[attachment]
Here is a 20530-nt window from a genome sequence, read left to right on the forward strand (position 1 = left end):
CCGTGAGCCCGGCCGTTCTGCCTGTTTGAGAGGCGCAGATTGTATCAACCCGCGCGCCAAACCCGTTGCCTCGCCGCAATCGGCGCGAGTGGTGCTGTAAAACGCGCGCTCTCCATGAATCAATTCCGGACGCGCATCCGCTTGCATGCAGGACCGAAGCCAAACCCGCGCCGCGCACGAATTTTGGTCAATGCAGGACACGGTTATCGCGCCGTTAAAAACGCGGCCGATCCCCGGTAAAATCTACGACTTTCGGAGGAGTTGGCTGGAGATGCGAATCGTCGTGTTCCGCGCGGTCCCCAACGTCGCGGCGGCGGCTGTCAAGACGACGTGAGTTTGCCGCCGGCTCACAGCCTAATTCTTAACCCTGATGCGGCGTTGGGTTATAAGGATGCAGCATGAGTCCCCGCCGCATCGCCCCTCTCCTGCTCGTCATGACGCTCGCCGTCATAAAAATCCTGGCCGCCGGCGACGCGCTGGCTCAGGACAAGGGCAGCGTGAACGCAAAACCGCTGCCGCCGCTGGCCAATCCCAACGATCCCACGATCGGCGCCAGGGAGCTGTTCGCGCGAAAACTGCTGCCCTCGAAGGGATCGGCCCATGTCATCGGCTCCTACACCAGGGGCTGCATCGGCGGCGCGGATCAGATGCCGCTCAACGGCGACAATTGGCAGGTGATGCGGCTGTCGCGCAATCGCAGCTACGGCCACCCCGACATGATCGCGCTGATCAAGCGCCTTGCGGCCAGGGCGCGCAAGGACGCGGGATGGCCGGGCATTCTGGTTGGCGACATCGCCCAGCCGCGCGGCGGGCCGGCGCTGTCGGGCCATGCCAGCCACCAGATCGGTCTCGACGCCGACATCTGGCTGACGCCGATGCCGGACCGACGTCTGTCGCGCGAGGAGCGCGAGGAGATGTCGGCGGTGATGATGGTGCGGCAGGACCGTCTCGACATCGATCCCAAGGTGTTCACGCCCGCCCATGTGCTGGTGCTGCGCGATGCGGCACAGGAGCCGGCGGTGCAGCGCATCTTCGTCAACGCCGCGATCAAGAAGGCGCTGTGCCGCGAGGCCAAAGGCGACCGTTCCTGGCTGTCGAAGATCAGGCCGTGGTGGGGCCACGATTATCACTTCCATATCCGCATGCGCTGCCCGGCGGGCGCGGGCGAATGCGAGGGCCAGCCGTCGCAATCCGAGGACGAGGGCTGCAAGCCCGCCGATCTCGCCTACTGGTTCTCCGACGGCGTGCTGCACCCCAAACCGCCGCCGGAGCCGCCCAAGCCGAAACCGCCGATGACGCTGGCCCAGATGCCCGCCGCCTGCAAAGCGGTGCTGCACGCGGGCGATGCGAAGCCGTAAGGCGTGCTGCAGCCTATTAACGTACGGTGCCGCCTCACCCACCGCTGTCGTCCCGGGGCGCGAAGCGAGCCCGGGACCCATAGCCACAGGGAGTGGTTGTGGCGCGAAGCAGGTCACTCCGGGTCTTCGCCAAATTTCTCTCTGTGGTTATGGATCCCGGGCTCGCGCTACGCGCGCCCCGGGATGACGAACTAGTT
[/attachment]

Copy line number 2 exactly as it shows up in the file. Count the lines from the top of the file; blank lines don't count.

CCGTGAGCCCGGCCGTTCTGCCTGTTTGAGAGGCGCAGATTGTATCAACCCGCGCGCCAAACCCGTTGCCTCGCCGCAATCGGCGCGAGTGGTGCTGTAAAACGCGCGCTCTCCATGAATCAATTCCGGACGCGCATCCGCTTGCATGCAGGACCGAAGCCAAACCCGCGCCGCGCACGAATTTTGGTCAATGCAGGACACGGTTATCGCGCCGTTAAAAACGCGGCCGATCCCCGGTAAAATCTACGACTTTCGGAGGAGTTGGCTGGAGATGCGAATCGTCGTGTTCCGCGCGGTCCCCAACGTCGCGGCGGCGGCTGTCAAGACGACGTGAGTTTGCCGCCGGCTCACAGCCTAATTCTTAACCCTGATGCGGCGTTGGGTTATAAGGATGCAGCATGAGTCCCCGCCGCATCGCCCCTCTCCTGCTCGTCATGACGCTCGCCGTCATAAAAATCCTGGCCGCCGGCGACGCGCTGGCTCAGGACAAGGGCAGCGTGAACGCAAAACCGCTGCCGCCGCTGGCCAATCCCAACGATCCCACGATCGGCGCCAGGGAGCTGTTCGCGCGAAAACTGCTGCCCTCGAAGGGATCGGCCCATGTCATCGGCTCCTACACCAGGGGCTGCATCGGCGGCGCGGATCAGATGCCGCTCAACGGCGACAATTGGCAGGTGATGCGGCTGTCGCGCAATCGCAGCTACGGCCACCCCGACATGATCGCGCTGATCAAGCGCCTTGCGGCCAGGGCGCGCAAGGACGCGGGATGGCCGGGCATTCTGGTTGGCGACATCGCCCAGCCGCGCGGCGGGCCGGCGCTGTCGGGCCATGCCAGCCACCAGATCGGTCTCGACGCCGACATCTGGCTGACGCCGATGCCGGACCGACGTCTGTCGCGCGAGGAGCGCGAGGAGATGTCGGCGGTGATGATGGTGCGGCAGGACCGTCTCGACATCGATCCCAAGGTGTTCACGCCCGCCCATGTGCTGGTGCTGCGCGATGCGGCACAGGAGCCGGCGGTGCAGCGCATCTTCGTCAACGCCGCGATCAAGAAGGCGCTGTGCCGCGAGGCCAAAGGCGACCGTTCCTGGCTGTCGAAGATCAGGCCGTGGTGGGGCCACGATTATCACTTCCATATCCGCATGCGCTGCCCGGCGGGCGCGGGCGAATGCGAGGGCCAGCCGTCGCAATCCGAGGACGAGGGCTGCAAGCCCGCCGATCTCGCCTACTGGTTCTCCGACGGCGTGCTGCACCCCAAACCGCCGCCGGAGCCGCCCAAGCCGAAACCGCCGATGACGCTGGCCCAGATGCCCGCCGCCTGCAAAGCGGTGCTGCACGCGGGCGATGCGAAGCCGTAAGGCGTGCTGCAGCCTATTAACGTACGGTGCCGCCTCACCCACCGCTGTCGTCCCGGGGCGCGAAGCGAGCCCGGGACCCATAGCCACAGGGAGTGGTTGTGGCGCGAAGCAGGTCACTCCGGGTCTTCGCCAAATTTCTCTCTGTGGTTATGGATCCCGGGCTCGCGCTACGCGCGCCCCGGGATGACGAACTAGTT